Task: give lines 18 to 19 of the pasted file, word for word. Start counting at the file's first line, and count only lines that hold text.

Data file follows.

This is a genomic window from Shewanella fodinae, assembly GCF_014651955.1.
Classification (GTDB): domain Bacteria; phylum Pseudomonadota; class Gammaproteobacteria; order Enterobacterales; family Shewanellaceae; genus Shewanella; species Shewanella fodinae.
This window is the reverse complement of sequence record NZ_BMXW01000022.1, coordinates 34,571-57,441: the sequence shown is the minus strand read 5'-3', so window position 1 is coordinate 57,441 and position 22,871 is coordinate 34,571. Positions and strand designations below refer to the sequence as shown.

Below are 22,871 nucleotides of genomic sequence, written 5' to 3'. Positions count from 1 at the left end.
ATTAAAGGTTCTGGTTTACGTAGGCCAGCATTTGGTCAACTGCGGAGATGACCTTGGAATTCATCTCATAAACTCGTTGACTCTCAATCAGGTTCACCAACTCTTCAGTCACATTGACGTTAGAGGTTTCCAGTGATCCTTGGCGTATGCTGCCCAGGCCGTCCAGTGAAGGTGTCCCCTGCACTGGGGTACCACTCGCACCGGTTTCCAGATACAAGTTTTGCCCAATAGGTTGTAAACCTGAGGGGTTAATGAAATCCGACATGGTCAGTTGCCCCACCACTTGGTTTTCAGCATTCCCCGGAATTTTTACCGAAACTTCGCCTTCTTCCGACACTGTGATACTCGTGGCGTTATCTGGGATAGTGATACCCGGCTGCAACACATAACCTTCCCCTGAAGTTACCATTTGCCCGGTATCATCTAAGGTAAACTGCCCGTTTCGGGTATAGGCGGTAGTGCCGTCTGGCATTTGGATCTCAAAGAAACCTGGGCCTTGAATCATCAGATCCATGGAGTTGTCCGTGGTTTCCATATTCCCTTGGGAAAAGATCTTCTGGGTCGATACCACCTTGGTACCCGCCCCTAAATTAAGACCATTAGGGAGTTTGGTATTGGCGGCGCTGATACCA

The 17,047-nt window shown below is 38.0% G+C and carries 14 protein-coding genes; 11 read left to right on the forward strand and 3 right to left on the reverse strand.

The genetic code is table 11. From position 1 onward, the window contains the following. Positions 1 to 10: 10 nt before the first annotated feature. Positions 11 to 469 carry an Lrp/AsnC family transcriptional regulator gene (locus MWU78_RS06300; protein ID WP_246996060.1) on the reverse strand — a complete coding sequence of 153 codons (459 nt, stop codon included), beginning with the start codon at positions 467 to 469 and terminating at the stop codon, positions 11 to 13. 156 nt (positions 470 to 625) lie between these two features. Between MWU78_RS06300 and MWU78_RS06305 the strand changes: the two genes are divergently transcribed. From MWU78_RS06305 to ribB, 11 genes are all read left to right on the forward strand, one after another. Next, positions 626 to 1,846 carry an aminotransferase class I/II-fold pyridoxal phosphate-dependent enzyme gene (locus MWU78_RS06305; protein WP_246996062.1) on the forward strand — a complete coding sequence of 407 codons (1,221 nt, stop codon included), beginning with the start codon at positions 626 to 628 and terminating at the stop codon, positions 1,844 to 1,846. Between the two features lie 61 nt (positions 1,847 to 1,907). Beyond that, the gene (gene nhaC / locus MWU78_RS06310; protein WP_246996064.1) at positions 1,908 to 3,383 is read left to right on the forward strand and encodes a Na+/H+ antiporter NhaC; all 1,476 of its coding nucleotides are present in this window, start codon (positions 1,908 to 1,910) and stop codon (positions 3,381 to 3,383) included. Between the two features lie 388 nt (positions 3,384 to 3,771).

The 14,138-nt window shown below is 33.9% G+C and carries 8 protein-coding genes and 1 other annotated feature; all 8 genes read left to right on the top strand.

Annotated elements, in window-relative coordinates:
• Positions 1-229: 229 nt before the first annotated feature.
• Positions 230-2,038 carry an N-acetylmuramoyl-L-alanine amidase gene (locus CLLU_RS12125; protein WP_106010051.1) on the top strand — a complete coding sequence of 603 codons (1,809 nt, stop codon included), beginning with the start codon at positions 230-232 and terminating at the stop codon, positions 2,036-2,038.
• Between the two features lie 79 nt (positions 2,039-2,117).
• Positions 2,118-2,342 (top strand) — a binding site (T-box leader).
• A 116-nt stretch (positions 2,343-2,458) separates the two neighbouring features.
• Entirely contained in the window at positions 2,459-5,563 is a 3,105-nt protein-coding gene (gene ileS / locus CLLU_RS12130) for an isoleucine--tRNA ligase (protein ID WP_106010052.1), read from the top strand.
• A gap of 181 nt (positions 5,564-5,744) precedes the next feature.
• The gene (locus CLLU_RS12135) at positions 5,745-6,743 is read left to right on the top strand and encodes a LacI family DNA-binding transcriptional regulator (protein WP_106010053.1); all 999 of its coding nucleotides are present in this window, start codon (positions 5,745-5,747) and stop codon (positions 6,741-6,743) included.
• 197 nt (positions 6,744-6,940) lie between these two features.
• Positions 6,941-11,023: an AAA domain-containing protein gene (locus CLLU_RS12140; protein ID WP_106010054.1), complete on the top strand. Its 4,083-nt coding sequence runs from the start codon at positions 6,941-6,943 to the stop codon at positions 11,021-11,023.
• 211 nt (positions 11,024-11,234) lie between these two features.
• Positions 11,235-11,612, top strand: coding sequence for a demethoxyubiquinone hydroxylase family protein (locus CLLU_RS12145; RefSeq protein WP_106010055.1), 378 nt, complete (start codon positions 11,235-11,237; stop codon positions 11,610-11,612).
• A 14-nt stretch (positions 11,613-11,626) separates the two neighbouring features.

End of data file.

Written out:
• 197 nt (positions 6,744-6,940) lie between these two features.
• Positions 6,941-11,023: an AAA domain-containing protein gene (locus CLLU_RS12140; protein ID WP_106010054.1), complete on the top strand. Its 4,083-nt coding sequence runs from the start codon at positions 6,941-6,943 to the stop codon at positions 11,021-11,023.